Christopher Volpe: Alchemy and After

November 3-28, 2021
Opening Reception: Friday, November 5, 2021, 5:00-8:00 pm
Virutal Artist Talk: Wednesday, November 17, 2021, 7:00-8:00 pm EST
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  • Christopher Volpe

    The Mystic Alone Sees the Sun Aglow at Midnight, tar and gold leaf on canvas, 36 x 48 inches, 2020.

    The Mystic Alone Sees the Sun Aglow at Midnight
  • Christopher Volpe

    Water (Dread King of the Sea, Who Hast the Keys of the Floodgates of Heaven), tar and gold leaf, 10 x 15 inches, 2021.

    Water (Dread King of the Sea, Who Hast the Keys of the Floodgates of Heaven)
  • Christopher Volpe

    Fire (That Secret Celestial Fire which, When Aroused into Action, Can as Easily Destroy as it Can Create), tar and gold leaf on wood, 10 x 15 inches, 2021.

    Fire (That Secret Celestial Fire which, When Aroused into Action, Can as Easily Destroy as it Can Create)
  • Christopher Volpe

    Earth (O Darkness Veiled by Splendor! Who Concealest the Marvellous Seeds of Stars!), tar on wood, 18 inches in diameter, 2021.

    Earth (O Darkness Veiled by Splendor! Who Concealest the Marvellous Seeds of Stars!)
  • Christopher Volpe

    Air (Whose Breath Gives and Takes Away the Form of All Things), tar and gold leaf on wood, 18 inches in diameter, 2021.

    Air (Whose Breath Gives and Takes Away the Form of All Things)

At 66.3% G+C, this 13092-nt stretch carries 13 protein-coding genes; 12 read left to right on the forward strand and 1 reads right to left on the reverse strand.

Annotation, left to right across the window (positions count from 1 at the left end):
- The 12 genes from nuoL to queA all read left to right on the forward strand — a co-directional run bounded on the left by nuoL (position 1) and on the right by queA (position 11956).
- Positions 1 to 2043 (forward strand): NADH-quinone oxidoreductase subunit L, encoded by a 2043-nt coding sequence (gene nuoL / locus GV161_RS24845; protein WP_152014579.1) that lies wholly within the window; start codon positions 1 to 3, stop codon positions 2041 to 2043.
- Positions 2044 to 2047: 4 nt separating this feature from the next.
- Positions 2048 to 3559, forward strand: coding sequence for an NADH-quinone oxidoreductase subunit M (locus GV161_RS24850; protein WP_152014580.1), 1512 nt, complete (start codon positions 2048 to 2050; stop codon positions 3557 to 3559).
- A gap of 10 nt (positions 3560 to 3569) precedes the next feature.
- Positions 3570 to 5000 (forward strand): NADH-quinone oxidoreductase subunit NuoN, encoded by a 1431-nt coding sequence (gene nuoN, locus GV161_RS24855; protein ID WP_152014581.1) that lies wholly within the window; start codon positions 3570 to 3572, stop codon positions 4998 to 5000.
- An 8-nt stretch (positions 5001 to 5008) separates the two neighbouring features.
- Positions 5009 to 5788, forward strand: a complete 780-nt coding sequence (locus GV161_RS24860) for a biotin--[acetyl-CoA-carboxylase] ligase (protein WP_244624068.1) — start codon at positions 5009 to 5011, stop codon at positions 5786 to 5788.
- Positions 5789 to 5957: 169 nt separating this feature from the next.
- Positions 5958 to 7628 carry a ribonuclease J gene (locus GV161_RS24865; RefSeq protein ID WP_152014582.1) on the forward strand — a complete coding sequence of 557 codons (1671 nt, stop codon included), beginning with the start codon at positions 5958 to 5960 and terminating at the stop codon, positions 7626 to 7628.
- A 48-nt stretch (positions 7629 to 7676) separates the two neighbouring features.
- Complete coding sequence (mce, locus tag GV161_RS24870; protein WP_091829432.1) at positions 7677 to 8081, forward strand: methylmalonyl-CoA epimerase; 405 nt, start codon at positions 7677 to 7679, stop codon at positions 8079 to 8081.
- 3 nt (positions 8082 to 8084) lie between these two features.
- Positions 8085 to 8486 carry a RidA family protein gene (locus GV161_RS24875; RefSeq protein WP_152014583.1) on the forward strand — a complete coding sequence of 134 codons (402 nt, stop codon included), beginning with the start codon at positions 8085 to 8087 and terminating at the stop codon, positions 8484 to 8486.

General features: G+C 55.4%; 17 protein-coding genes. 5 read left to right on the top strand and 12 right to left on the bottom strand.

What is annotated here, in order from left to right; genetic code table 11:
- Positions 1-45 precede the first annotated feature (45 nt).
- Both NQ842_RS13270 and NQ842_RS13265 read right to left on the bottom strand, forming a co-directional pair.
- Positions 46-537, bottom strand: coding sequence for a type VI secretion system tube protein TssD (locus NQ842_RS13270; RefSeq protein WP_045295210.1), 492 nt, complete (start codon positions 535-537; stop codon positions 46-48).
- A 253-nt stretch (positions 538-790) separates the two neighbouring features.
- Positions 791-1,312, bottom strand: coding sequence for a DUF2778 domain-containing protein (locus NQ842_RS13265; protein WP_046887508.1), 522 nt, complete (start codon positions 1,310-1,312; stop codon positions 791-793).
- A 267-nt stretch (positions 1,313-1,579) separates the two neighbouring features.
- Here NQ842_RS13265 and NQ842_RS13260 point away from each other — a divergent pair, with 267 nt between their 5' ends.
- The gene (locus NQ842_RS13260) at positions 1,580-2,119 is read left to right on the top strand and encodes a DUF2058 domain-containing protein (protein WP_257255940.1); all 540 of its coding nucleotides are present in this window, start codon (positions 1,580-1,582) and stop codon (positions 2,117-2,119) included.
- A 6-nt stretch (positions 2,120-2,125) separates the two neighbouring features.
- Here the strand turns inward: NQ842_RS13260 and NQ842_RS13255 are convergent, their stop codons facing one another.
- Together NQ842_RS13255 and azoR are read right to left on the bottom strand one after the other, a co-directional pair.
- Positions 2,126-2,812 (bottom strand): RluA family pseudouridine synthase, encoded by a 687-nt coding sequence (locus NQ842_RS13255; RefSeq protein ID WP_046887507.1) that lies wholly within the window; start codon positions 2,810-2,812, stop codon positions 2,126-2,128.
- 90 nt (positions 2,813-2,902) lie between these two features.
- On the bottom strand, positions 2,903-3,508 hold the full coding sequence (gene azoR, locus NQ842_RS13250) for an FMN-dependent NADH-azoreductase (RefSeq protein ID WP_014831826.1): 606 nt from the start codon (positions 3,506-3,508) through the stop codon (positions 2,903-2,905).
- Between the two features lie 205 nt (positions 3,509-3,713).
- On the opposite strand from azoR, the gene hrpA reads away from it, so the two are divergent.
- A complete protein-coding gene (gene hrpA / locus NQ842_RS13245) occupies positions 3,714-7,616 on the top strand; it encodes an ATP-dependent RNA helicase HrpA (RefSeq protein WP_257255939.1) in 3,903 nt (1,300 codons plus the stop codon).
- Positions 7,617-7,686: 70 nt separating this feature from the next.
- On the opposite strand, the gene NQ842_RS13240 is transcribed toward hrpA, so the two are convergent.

• Christopher Volpe

    As Above, So Below, tar and gold leaf on wood, 24 x 8 inches, 20201.

    As Above, So Below
  • Christopher Volpe

    Apparatus for distilling time (Submersion phase), tar and oil paint on canvas, 20 x 18 inches, 2020.

    Apparatus for distilling time (Submersion phase)

Press Release
News Team, "Hollis Artist Christopher Volpe Exhibits at the Kingston Gallery in Boston." Hollis Brookline News, October 15. 2021.

Artist Statement

Paintings in Tar and Gold Leaf

Painting's secret ambition is to conjure the immaterial from the material, to render non-visible worlds visible. In this, artists are like alchemists, transforming materials to conjure loftier realities and to reveal new worlds-within-worlds.

But today's "alchemy" is mostly about technology. Science is no longer linked to magic or the spiritual significance that alchemists once found in nature and the elements. The natural world has long lost its enchantment and its meaning, and modern humanity, along with the chemistry of the planet itself, is beginning to register the damage of a purely materialistic worldview addicted to profit – fatally Western and supported by the global commodification of nature and people and vastly over-benefitting a privileged few at the very top of the chain.

These paintings form part of a series titled "Alchemy and After." They're created using liquefied coal tar (a by-product of petroleum refinement) combined with shredded gold leaf. I think of the tar as the ultimate base matter – dark, toxic, pulling toward dissolution and decay – as well as a signifier for industrialization and the fossil fuels that drive it. In the gold I see the opposite – a precious, relatively "pure" metal invested with spiritual overtones – and a fitting symbol of the commercialization of nature. The titles are borrowed from historical alchemical and esoteric texts.

I hope this work evokes struggle between forces of darkness and light. My goal is to wrest from our failure to transcend our human flaws a kind of equilibrated beauty, however raw, one that both attracts and repels like the materials themselves.



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